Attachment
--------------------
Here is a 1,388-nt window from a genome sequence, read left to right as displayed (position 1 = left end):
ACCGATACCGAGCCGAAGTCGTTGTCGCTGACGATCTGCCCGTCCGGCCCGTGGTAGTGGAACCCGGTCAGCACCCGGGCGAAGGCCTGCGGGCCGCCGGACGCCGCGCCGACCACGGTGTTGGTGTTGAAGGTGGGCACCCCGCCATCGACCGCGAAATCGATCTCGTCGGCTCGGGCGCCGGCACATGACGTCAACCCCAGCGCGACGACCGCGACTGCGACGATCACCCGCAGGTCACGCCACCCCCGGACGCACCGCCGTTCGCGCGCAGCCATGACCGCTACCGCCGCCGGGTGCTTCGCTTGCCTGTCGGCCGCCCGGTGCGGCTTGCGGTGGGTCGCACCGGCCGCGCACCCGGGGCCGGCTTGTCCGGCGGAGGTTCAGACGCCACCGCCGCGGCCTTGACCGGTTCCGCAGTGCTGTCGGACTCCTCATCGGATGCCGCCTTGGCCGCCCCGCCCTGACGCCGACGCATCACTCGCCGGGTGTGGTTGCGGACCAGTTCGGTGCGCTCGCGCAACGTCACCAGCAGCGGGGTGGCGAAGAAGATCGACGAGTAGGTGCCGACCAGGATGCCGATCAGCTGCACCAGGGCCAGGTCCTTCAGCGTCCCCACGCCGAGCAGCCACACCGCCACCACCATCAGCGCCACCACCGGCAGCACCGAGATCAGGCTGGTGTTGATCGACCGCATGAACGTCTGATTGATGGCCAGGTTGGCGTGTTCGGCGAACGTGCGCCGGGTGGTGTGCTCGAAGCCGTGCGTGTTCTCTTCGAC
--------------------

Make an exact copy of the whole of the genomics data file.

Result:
Here is a 1,388-nt window from a genome sequence, read left to right as displayed (position 1 = left end):
ACCGATACCGAGCCGAAGTCGTTGTCGCTGACGATCTGCCCGTCCGGCCCGTGGTAGTGGAACCCGGTCAGCACCCGGGCGAAGGCCTGCGGGCCGCCGGACGCCGCGCCGACCACGGTGTTGGTGTTGAAGGTGGGCACCCCGCCATCGACCGCGAAATCGATCTCGTCGGCTCGGGCGCCGGCACATGACGTCAACCCCAGCGCGACGACCGCGACTGCGACGATCACCCGCAGGTCACGCCACCCCCGGACGCACCGCCGTTCGCGCGCAGCCATGACCGCTACCGCCGCCGGGTGCTTCGCTTGCCTGTCGGCCGCCCGGTGCGGCTTGCGGTGGGTCGCACCGGCCGCGCACCCGGGGCCGGCTTGTCCGGCGGAGGTTCAGACGCCACCGCCGCGGCCTTGACCGGTTCCGCAGTGCTGTCGGACTCCTCATCGGATGCCGCCTTGGCCGCCCCGCCCTGACGCCGACGCATCACTCGCCGGGTGTGGTTGCGGACCAGTTCGGTGCGCTCGCGCAACGTCACCAGCAGCGGGGTGGCGAAGAAGATCGACGAGTAGGTGCCGACCAGGATGCCGATCAGCTGCACCAGGGCCAGGTCCTTCAGCGTCCCCACGCCGAGCAGCCACACCGCCACCACCATCAGCGCCACCACCGGCAGCACCGAGATCAGGCTGGTGTTGATCGACCGCATGAACGTCTGATTGATGGCCAGGTTGGCGTGTTCGGCGAACGTGCGCCGGGTGGTGTGCTCGAAGCCGTGCGTGTTCTCTTCGAC